The current study is a prospective test of the hypothesis that the relation between R-rated movie exposure and sensation seeking is reciprocal: Adolescents with high sensation seeking tendencies view more R-rated movies than do adolescents with low sensation seeking tendencies, and, of more interest, exposure to R-rated movies is associated with an escalation of sensation seeking tendencies. In addition, we explore two competing hypotheses regarding the relation among sensation seeking, R-rated movie exposure, and initiation of alcohol use. The first of these is consistent with Slater’s (2007) hypothesis of mutually reinforcing spirals of media selection and its influence on behavior. Specifically, the effect of R-rated movie viewing on the initiation of alcohol use is stronger for high than for low sensation seeking adolescents (positive moderation). The second hypothesis (negative moderation) is consistent with Bartholow’s finding that individuals with less (rather than more) experience with violent video games are more affected by playing the games, and Sargent’s finding that low (rather than high) sensation seeking adolescents are more affected by movie exposure to smoking (Bartholow et al. 2005; Sargent et al. 2007). Thus, the second hypothesis is that the effect of R-rated movie exposure on the initiation of alcohol consumption is greater for low sensation seeking adolescents than it is for high sensation seeking adolescents.
Between June and October, 2003, we conducted a random-digit dial (RDD) telephone survey of 6,522 U.S. adolescents aged 10–14 years. The telephone surveys were conducted by trained interviewers who administered the survey in English or Spanish using a computer-assisted telephone interview (CATI) system. We obtained parental consent and adolescent assent prior to interviewing each respondent; respondents were paid $5.00 for completing each interview. To protect confidentiality, adolescents indicated their answers to sensitive questions by pressing numbers on the telephone, rather than speaking aloud. All aspects of the survey were approved by the institutional review boards at Dartmouth Medical School and the survey research firm (Westat, Rockville MD).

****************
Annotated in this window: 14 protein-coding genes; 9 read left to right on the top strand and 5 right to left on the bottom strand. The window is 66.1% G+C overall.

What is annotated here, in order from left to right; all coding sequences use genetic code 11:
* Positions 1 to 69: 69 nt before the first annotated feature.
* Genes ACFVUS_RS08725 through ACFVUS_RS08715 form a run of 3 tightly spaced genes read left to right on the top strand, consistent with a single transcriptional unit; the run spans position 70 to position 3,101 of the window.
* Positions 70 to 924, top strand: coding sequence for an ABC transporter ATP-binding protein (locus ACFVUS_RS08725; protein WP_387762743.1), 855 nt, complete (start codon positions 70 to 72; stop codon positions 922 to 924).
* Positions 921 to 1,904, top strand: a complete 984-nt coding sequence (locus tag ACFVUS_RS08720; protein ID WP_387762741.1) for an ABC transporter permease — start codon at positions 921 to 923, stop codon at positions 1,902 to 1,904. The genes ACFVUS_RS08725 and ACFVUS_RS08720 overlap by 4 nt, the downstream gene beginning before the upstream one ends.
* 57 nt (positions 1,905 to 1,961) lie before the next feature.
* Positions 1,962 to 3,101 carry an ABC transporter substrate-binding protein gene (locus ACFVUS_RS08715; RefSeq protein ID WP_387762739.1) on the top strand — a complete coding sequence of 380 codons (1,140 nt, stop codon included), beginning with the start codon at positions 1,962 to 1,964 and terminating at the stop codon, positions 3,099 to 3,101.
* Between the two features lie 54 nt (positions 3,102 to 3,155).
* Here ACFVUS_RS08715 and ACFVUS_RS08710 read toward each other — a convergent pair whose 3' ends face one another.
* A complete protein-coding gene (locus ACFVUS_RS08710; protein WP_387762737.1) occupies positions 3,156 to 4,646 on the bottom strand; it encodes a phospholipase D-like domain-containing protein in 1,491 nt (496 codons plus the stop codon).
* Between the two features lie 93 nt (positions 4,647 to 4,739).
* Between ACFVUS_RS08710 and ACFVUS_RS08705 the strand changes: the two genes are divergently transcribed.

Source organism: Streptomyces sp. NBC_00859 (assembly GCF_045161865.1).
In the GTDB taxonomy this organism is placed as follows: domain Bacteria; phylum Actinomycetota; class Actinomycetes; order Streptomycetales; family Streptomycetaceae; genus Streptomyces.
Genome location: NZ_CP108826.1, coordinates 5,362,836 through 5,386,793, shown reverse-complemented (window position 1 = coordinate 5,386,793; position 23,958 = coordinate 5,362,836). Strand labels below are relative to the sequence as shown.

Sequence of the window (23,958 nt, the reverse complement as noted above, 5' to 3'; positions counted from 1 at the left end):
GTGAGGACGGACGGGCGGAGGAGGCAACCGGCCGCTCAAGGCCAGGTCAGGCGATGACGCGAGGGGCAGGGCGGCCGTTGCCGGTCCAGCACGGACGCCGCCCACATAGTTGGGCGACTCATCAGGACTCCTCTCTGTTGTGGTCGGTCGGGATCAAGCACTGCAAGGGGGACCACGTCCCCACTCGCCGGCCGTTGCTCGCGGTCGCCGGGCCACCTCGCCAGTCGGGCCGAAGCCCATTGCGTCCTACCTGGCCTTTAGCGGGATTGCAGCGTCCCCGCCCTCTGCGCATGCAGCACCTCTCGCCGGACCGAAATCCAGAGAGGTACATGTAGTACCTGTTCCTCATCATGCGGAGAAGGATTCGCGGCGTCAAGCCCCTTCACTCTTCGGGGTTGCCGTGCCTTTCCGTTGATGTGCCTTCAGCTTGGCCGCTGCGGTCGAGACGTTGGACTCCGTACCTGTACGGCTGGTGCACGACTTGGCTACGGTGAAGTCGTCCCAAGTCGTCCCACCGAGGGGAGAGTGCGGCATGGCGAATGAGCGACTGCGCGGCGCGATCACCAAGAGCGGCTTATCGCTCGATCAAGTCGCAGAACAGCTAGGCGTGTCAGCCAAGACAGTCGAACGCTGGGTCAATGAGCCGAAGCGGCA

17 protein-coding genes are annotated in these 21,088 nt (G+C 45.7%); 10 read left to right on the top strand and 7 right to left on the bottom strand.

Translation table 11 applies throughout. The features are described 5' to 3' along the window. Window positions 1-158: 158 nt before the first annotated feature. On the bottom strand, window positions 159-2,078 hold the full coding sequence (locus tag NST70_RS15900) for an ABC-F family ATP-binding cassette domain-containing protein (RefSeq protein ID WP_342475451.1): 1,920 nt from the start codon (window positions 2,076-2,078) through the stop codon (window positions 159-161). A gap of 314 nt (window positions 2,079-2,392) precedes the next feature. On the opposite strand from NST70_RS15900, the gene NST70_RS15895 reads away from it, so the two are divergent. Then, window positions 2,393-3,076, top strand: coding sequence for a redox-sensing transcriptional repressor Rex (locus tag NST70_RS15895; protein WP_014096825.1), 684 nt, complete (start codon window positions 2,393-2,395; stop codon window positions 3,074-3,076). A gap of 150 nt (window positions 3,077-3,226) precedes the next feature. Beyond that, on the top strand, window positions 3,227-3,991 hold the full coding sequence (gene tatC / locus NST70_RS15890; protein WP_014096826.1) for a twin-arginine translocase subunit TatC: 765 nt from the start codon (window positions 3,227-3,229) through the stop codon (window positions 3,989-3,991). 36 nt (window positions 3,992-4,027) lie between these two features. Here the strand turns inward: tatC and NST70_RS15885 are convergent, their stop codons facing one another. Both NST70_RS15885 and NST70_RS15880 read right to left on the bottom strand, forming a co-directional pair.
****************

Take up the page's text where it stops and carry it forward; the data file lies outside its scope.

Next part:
To recruit the sample we first generated a list-assisted random sample of 377,850 residential phone numbers, identified households with age-eligible adolescents, and enrolled them into the study. Through screening interviews, we identified 9,849 eligible households with adolescents between 10 and 14 years of age, obtaining permission from 77% (N=7,492) of the parents to interview their child, and 87% (N=6,522) of adolescents to participate in the study, for a completion rate of 66%. The CASRO response rate (which includes estimates of households lost during the screening process) of 32% is typical for a contemporary RDD survey with two levels of consent needed to complete an interview (for a complete description of the sample recruitment and calculation of response rates, see Sargent et al. 2005). Demographics for the baseline sample mirrored the U.S. adolescent population (as assessed by the 2000 U.S. Census) with respect to age, sex, household income and census region but with a slightly higher percentage of Hispanics and slightly lower percentages of Blacks.